Golf is a Silly, Silly Game

And so are you for playing it. Don’t try to deny it, because you know it’s true. And if you are here, reading this . . . well, I’m sorry to inform you that you are sillier than most. People of a less silly persuasion are content to play a round of golf every now and again. But not you. Oh no. You think about golf constantly. You think about the courses, the scores, the TV tournaments, and the endless supply of equipment (mmmmmm . . . putters.)

You, my dear faithful reader . . . oh, I know you. You swear at your body when it fails to contort into a perfectly wound spring of muscular madness on the driving range. You think endlessly about whether the latest stand bag has a fourteen-way top with full length dividers. You debate the merits of a two-piece vs. a three-piece ball. You my friend, upon seeing a hula hoop, think of an optimal swing plane instead of a fun toy. (You know, for the kids.). And most disturbing of all, when you hear the words “balls”, “shaft”, “head”, and “stroke” used in the same sentence, your first instinct is to listen intently instead of bursting into laughter like a 14-year old boy watching the Ex-Lax scene in “Dumb and Dumber” for the first time.

So, reader, you may ask yourself what makes me so confident in my assessment of your profound silliness? Simple, if you are reading this, it means that you are sitting in front of a computer screen capable of accessing a multinational digital network filled with information on a dizzying array of topics ranging from art, philosophy, and literature to science, politics, and law. (And I’m pretty sure that the combination to my old high school locker from senior year is in there somewhere. I never could get that damn thing open.)

But instead of reading about the secrets of the universe, you are here . . . reading the ramblings of a simpleton (moi) about a game that requires you to lug a variety of oddly shaped bent metal sticks around on your back through a perfectly manicured park while you swipe chunks out of the grass in a neverending attempt to chase a little plastic white ball into a tiny hole. And you are probably doing that reading while at work. (For Peter’s sake, don’t forget to put a cover sheet on that T.P.S. report!)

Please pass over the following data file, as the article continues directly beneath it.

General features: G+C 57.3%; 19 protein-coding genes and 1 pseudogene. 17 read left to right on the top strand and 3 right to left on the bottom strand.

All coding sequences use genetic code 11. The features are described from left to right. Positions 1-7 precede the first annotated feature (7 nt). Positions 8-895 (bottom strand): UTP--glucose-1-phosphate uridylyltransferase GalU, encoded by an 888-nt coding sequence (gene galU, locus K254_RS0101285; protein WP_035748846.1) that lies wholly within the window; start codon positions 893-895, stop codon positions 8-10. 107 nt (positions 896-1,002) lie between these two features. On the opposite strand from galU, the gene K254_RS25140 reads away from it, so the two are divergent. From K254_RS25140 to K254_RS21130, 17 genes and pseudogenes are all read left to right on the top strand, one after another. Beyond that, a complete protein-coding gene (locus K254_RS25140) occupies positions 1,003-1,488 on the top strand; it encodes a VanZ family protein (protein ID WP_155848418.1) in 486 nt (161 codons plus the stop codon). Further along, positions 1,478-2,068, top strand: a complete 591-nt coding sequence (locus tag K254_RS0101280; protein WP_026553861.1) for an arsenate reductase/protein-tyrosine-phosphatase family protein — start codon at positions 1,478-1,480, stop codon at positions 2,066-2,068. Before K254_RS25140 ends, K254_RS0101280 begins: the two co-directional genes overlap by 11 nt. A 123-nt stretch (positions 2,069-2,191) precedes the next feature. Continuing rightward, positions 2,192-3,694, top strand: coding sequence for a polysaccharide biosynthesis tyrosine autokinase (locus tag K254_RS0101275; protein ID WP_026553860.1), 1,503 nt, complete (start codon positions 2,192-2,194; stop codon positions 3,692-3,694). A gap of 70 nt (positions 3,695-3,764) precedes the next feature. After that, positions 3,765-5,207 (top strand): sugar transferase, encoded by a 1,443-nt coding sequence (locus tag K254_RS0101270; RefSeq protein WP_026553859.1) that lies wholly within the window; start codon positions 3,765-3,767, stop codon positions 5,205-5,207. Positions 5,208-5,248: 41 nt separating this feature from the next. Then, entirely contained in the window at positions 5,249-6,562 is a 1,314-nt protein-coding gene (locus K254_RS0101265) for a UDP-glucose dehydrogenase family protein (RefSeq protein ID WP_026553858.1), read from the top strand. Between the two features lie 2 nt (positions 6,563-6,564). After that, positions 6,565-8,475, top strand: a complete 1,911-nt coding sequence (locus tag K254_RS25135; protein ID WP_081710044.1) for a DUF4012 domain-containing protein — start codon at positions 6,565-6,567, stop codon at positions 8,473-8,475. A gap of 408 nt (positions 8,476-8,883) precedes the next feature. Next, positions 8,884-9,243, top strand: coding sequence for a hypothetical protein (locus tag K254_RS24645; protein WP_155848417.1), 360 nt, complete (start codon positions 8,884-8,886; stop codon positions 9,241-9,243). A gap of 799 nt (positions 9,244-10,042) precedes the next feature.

You sir or madam, are silly. And so am I.

But here’s the thing. With rare exceptions such as marrying the love of your life or the birth of a child (both of which I still maintain are filled with their own unique brand of silliness), it’s not the “serious” things that make life worth living, it’s the silly ones. My father, a man I admire immensely for his work ethic, once told me “Harry, on their death bed, no one says I wish I had been at the office more. It’s not your career that you will remember at the end, it’s your family and the fun you had.”

And though I have lived only half the life that my father has, I already recognize his wisdom. Looking back, the things I remember most fondly are the silly ones: building a ramp from bricks and plywood and jumping my bike over more bricks; eating a bowl of homemade ice cream with my brother and getting the most wicked ice-cream headache ever, but not stopping because it was so good; and sliding fast down a snow covered hill on a waxed plank of wood called a snowboard for the first time and feeling the surge of adrenaline, freedom, and a fear so strong I thought I would wet myself (okay, in all fairness, that last feeling might have been the result of the three beers I had at lunch.)

And I remember golf. The smell of the grass, the feel of wood tees, and the surprise when a shanked tee shot on a par three rebounded off the red tee marker in front of me, nearly taking out my buddy on its way to a watery grave at a location exactly 180 degrees from the pin where I had aimed my ball. But I don’t have to tell you my silly stories, do I? Because you have your own, and you know exactly what I mean. That’s why you are here. Welcome to The Hacker’s Paradise. We’re silly too.

Harry Longshanks is a regular contributor to The Hacker’s Paradise and aspires to one day have the literary and cycling prowess of David Feherty.

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